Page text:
The pottery dating generates a relative dating system. One can know that pottery t is older than pottery s, which is older than pottery r, but not the exact date. Before the advent of absolute dating systems of tree ring, and semi-absolute dating systems of c14, archaeologists developed an extensive relative dating system with the backbone of the system being pottery.
I think that distinctive to an age pottery use in archeology would be analogous to index fossil use in paleontology. As you said, both are used in stratigraphy relative dating, and once an absolute date can be achieved, then the pottery and the index fossils can also be used as an absolute dating tool.
Perhaps, when dealing with a young Earth creationist, one should focus more on the relative dating. I've gone around with Coyote on this before - I see it as being kind of useless to be citing real world old Earth dates to someone who's operating in an alternate time frame.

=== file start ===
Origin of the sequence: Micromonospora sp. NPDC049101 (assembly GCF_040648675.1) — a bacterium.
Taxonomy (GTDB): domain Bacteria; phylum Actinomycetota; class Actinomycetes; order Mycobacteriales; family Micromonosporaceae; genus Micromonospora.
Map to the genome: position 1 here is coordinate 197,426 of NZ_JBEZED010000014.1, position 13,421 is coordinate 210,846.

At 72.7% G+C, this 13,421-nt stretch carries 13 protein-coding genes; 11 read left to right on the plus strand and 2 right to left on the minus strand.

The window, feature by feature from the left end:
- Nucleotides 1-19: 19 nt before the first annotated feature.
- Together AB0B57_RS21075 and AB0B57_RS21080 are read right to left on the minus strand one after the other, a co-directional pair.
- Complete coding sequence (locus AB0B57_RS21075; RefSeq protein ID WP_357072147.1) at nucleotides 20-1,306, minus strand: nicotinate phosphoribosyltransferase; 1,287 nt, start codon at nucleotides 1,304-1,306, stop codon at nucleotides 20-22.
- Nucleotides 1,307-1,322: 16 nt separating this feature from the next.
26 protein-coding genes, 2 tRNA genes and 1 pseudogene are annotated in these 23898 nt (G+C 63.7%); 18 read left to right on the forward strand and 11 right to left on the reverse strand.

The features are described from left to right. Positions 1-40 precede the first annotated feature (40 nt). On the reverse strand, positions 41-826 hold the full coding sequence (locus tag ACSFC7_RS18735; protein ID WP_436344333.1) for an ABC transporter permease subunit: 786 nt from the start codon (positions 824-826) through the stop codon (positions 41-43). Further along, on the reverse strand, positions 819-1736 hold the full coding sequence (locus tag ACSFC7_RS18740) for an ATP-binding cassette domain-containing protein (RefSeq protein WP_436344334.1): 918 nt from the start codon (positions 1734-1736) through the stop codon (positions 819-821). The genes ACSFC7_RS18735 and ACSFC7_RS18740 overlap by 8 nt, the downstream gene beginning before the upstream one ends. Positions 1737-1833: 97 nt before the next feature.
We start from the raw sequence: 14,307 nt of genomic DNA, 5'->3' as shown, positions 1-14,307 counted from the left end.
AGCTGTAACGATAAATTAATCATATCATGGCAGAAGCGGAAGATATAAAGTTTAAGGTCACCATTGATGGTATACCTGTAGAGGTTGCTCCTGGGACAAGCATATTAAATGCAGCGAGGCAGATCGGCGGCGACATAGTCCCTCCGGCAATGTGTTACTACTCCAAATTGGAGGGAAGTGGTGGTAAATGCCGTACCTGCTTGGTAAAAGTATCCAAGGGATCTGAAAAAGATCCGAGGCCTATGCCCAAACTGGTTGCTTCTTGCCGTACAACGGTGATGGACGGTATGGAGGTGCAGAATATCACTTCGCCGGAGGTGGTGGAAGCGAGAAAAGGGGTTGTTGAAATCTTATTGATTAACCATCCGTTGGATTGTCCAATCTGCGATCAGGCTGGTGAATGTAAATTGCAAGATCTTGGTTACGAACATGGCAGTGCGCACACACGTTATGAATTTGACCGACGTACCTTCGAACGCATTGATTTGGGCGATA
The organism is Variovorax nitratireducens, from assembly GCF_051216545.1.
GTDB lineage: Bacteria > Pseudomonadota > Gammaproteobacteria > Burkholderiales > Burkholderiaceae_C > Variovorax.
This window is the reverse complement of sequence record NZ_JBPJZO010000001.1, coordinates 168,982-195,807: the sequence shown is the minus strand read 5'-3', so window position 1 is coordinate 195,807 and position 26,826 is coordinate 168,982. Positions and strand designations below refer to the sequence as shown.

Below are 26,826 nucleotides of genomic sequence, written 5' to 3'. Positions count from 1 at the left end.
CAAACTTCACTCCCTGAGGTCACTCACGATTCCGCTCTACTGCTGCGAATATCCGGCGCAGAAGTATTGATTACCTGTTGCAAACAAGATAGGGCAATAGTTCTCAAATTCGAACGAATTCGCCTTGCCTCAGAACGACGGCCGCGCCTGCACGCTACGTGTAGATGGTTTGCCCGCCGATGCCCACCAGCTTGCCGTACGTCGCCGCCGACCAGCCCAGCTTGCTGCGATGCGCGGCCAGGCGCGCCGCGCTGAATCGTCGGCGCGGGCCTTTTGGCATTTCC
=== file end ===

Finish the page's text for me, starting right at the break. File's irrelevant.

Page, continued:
It's probably easier in geology relative to archeology, because geologic time ranges are vastly greater than archeology time ranges. The trick is to list a lot of relative dated events - "This happened, then this happened, then this happened, etc., etc., etc.". Then make the case that all those "this happeneds" add up to a long series of events requiring a time frame far greater than the YEC time frame.